Tooth resorption, still sometimes referred to as feline odontoclastic resorptive lesions or FORLs, is a common and painful condition affecting cats’ teeth. In cats with this condition, one or more teeth slowly break down and resorb, exposing the pulp of the tooth. Estimates of how many cats are affected by tooth resorption range from 20 to 60 percent.
Your cat’s teeth are made up of several layers, just like yours. The outer, hardest layer is enamel, which protects the rest of the tooth. The thickest layer is dentin, a firm, somewhat bony material. The innermost layer is the pulp, which contains blood vessels and nerve endings. Normally, the dentin and enamel protect the pulp from the outside world.
When tooth resorption occurs, cells called odontoclasts break down the dentin layer of the tooth. This exposes the pulp, which can then be damaged by food debris and even the normal pressure of chewing. If you have ever had a bad cavity or a broken tooth, you know how painful this can be!
Eventually, the entire tooth will disintegrate and be resorbed by the body. Some cats will only have one tooth affected, while other cats may lose their entire set of teeth. The rate of resorption varies from cat to cat and sometimes tooth to tooth.
At this point in time, the cause of tooth resorption in cats is unknown. Odontoclasts are cells that occur normally (they are responsible for breaking down the roots of baby teeth to allow them to fall out), but we don’t know why they sometimes go haywire. One theory blames excess vitamin D in cats’ diets.
Tooth resorption often goes unnoticed by owners due to cats’ stoic tendencies.
Things to watch for that indicate your cat may be suffering from tooth resorption:
-Swallowing kibbles whole rather than chewing
-Tilting head to chew food on one side
-Reluctance to eat, especially hard food
-Decreased interest in picking up toys
-Crying when chewing
-Pain when mouth is touched
-Bleeding from the mouth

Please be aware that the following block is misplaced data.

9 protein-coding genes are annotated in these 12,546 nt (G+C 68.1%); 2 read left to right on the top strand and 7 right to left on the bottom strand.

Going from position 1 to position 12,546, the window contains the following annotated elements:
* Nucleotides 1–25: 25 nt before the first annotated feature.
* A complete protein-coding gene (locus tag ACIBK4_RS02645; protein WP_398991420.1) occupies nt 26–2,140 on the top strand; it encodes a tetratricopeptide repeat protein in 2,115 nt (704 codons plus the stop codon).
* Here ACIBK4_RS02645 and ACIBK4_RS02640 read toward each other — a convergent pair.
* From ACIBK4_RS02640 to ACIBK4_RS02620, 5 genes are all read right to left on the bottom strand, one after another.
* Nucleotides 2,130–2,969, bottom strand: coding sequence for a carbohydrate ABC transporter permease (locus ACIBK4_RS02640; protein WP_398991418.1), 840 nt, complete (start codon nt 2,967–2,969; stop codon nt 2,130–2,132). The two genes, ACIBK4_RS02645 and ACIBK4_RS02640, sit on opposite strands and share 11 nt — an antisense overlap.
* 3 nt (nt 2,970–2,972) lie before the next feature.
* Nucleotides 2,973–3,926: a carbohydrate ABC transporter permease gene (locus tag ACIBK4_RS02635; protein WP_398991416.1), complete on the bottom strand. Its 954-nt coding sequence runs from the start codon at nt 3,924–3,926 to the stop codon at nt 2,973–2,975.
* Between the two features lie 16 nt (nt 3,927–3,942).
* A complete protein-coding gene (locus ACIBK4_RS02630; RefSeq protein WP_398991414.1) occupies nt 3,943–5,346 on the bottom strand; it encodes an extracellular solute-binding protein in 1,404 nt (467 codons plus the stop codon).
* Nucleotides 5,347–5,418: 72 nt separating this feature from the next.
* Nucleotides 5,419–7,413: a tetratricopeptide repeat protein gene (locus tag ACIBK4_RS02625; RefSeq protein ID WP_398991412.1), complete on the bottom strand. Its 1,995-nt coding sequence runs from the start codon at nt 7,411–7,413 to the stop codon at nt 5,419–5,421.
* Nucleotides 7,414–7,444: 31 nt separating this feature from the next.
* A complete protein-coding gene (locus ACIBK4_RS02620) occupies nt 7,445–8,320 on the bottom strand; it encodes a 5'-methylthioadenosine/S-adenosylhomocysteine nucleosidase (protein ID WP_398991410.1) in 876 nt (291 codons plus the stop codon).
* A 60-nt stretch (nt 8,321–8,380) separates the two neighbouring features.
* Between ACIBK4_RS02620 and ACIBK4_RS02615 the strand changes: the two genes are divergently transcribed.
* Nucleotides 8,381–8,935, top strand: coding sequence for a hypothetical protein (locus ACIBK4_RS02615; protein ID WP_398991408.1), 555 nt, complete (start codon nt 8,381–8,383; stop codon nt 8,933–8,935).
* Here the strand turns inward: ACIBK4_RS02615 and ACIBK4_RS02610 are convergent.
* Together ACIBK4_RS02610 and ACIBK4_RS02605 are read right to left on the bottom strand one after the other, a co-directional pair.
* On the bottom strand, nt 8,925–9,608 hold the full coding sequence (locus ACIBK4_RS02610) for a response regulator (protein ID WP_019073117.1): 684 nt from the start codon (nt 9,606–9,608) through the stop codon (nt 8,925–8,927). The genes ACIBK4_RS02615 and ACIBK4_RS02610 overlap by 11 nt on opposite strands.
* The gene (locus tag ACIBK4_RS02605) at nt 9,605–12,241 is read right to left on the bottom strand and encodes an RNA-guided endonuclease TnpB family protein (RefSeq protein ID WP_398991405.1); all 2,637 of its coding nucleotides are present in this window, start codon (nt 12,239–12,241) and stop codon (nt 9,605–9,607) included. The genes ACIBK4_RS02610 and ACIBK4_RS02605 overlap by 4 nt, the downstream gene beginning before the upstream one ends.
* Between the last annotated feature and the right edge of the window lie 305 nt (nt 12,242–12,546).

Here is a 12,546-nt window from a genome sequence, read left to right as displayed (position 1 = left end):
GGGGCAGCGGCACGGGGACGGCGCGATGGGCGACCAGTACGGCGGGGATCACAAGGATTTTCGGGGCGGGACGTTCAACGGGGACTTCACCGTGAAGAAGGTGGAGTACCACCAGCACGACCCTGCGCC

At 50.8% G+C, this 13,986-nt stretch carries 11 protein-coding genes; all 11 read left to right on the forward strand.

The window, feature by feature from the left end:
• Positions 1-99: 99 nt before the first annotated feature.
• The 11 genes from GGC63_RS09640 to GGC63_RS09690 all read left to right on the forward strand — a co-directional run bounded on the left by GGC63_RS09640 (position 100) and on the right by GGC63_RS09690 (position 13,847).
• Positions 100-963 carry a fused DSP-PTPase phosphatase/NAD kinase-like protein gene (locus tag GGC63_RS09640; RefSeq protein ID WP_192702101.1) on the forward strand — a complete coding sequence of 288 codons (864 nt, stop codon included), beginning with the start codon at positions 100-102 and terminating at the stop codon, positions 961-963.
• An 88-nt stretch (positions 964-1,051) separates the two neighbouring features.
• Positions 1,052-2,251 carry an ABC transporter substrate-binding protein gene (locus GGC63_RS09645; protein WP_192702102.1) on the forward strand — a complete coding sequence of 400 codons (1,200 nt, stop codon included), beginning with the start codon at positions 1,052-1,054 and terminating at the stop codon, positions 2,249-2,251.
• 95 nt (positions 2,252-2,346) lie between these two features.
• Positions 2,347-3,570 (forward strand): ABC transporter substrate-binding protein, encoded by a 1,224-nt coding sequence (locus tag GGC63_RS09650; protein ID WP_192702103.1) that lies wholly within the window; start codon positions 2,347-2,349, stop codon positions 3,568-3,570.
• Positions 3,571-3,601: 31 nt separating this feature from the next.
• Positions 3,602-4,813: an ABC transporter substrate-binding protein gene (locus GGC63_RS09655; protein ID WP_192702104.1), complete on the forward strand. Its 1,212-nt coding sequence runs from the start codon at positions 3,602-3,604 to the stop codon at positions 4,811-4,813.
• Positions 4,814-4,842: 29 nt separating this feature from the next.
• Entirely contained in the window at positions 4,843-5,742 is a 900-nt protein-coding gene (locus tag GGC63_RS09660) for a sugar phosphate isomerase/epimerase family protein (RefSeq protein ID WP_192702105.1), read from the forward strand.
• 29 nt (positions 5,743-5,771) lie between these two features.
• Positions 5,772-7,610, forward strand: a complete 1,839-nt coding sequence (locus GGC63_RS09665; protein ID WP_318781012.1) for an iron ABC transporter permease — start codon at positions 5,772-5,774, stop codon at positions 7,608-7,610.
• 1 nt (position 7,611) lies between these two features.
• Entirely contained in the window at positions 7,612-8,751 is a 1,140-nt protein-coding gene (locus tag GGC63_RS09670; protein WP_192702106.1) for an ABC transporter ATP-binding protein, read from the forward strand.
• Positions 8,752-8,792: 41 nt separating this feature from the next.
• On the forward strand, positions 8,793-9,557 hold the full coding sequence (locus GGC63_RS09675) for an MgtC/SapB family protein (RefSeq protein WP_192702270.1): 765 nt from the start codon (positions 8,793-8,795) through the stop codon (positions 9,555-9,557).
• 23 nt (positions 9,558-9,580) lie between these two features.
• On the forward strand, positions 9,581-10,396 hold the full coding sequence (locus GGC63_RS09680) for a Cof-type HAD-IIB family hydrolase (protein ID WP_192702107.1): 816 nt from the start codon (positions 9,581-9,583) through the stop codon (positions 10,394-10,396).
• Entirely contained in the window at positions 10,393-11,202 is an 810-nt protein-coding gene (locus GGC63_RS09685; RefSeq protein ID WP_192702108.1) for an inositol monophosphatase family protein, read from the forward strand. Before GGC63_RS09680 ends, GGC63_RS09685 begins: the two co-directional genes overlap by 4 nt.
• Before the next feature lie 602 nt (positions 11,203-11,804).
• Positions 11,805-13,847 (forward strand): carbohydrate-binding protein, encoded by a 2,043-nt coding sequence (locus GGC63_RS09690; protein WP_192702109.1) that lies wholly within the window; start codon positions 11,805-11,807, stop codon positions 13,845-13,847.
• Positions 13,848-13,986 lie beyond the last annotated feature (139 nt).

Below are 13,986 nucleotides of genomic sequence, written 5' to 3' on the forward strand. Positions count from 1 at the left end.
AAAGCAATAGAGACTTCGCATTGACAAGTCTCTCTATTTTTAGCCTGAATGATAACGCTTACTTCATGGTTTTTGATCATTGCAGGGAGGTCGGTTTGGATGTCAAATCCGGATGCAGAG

-Teeth that appear damaged
Chewing abnormalities are the most common sign that you may observe as an owner. In severe cases, a cat may stop eating completely.
If your cat allows you to look at his teeth, watch for small holes (especially if they get larger over time), jagged missing pieces of teeth, and teeth that seem to be covered by angry red gum tissue. This last sign is the body attempting to protect the tooth pulp with gum tissue since the dentin and enamel are gone.
An oral exam should be part of your cat’s annual veterinary visit. Your veterinarian will gently pull back your cat’s lips to view his teeth and will open the cat’s mouth to get a view of the tongue and back of the mouth. If your cat is cooperative, your veterinarian will see any holes present on the outside of the teeth or other signs of inflammation. A full oral exam under anesthesia will allow your veterinarian to see all sides of the teeth and to measure any pockets between the teeth and gums.
The best way to diagnose tooth resorption is to do dental radiographs. This allows your veterinarian to view the entire tooth, including the roots beneath the gumline. Dental radiographs will require your cat to be sedated or anesthetized to keep him still and to protect the equipment.
Treatment is to extract the affected tooth. This removes the source of discomfort and allows the gum tissue to heal over. If your veterinarian or technician comes across a resorptive lesion during a routine dental cleaning, and extractions had not been discussed beforehand, he or she will call to get your permission to remove the tooth. Extractions range from easy to difficult. Canines and three-rooted teeth are the most difficult to extract, and resorption makes it more likely that the tooth will fracture during extraction.
In some cases, it may be decided to leave a tooth that only shows minor damage and remove it if it becomes a problem. This usually happens when a tooth appears to be in generally good health but shows signs of resorption on x-ray.
If your cat has multiple extractions, don’t worry. The mouth usually heals quickly, and your cat will be far more comfortable with the bad teeth removed than he was with them in his mouth. He will need to eat soft food during the initial healing process, but many cats are able to go back to their regular dry food without problems, even if they are missing several teeth.
The bad news is that until we know the cause of tooth resorption, it is difficult to say how to prevent it from happening. The good news is that routine dental care, such as daily brushing, has plenty of other benefits for your cat’s oral and overall health. The brushing action is more important than the toothpaste itself, so don’t worry if your cat objects to the toothpaste.